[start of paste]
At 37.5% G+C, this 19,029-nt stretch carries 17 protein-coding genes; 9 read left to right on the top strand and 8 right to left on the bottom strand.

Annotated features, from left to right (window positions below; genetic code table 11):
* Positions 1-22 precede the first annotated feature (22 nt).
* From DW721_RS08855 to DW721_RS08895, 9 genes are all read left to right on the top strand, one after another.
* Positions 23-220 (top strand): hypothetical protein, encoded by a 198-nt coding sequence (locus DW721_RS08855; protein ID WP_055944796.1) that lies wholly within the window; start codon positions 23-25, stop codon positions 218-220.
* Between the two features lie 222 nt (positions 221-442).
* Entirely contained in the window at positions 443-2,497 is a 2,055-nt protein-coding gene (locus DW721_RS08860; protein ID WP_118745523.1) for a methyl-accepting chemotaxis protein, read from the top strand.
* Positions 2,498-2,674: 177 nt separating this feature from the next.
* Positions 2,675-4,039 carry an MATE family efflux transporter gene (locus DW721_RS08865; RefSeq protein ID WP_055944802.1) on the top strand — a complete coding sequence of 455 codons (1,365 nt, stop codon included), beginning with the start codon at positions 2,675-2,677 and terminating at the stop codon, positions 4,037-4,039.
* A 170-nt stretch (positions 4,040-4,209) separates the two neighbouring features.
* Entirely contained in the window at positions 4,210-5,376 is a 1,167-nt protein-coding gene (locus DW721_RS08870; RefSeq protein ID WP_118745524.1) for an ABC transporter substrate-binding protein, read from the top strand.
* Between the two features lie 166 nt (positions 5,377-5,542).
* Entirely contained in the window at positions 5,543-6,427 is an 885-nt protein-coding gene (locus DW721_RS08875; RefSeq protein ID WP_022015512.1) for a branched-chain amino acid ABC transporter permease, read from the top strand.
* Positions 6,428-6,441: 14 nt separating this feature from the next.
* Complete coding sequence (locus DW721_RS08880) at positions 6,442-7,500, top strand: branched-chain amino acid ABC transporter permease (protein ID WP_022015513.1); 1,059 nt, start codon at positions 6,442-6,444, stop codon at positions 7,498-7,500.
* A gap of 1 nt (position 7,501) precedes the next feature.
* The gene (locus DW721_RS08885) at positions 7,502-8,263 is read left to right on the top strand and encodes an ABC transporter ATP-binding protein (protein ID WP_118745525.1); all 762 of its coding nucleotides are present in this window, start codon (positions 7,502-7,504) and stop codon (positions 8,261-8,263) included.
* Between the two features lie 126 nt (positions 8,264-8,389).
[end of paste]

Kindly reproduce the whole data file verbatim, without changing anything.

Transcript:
At 37.5% G+C, this 19,029-nt stretch carries 17 protein-coding genes; 9 read left to right on the top strand and 8 right to left on the bottom strand.

Annotated features, from left to right (window positions below; genetic code table 11):
* Positions 1-22 precede the first annotated feature (22 nt).
* From DW721_RS08855 to DW721_RS08895, 9 genes are all read left to right on the top strand, one after another.
* Positions 23-220 (top strand): hypothetical protein, encoded by a 198-nt coding sequence (locus DW721_RS08855; protein ID WP_055944796.1) that lies wholly within the window; start codon positions 23-25, stop codon positions 218-220.
* Between the two features lie 222 nt (positions 221-442).
* Entirely contained in the window at positions 443-2,497 is a 2,055-nt protein-coding gene (locus DW721_RS08860; protein ID WP_118745523.1) for a methyl-accepting chemotaxis protein, read from the top strand.
* Positions 2,498-2,674: 177 nt separating this feature from the next.
* Positions 2,675-4,039 carry an MATE family efflux transporter gene (locus DW721_RS08865; RefSeq protein ID WP_055944802.1) on the top strand — a complete coding sequence of 455 codons (1,365 nt, stop codon included), beginning with the start codon at positions 2,675-2,677 and terminating at the stop codon, positions 4,037-4,039.
* A 170-nt stretch (positions 4,040-4,209) separates the two neighbouring features.
* Entirely contained in the window at positions 4,210-5,376 is a 1,167-nt protein-coding gene (locus DW721_RS08870; RefSeq protein ID WP_118745524.1) for an ABC transporter substrate-binding protein, read from the top strand.
* Between the two features lie 166 nt (positions 5,377-5,542).
* Entirely contained in the window at positions 5,543-6,427 is an 885-nt protein-coding gene (locus DW721_RS08875; RefSeq protein ID WP_022015512.1) for a branched-chain amino acid ABC transporter permease, read from the top strand.
* Positions 6,428-6,441: 14 nt separating this feature from the next.
* Complete coding sequence (locus DW721_RS08880) at positions 6,442-7,500, top strand: branched-chain amino acid ABC transporter permease (protein ID WP_022015513.1); 1,059 nt, start codon at positions 6,442-6,444, stop codon at positions 7,498-7,500.
* A gap of 1 nt (position 7,501) precedes the next feature.
* The gene (locus DW721_RS08885) at positions 7,502-8,263 is read left to right on the top strand and encodes an ABC transporter ATP-binding protein (protein ID WP_118745525.1); all 762 of its coding nucleotides are present in this window, start codon (positions 7,502-7,504) and stop codon (positions 8,261-8,263) included.
* Between the two features lie 126 nt (positions 8,264-8,389).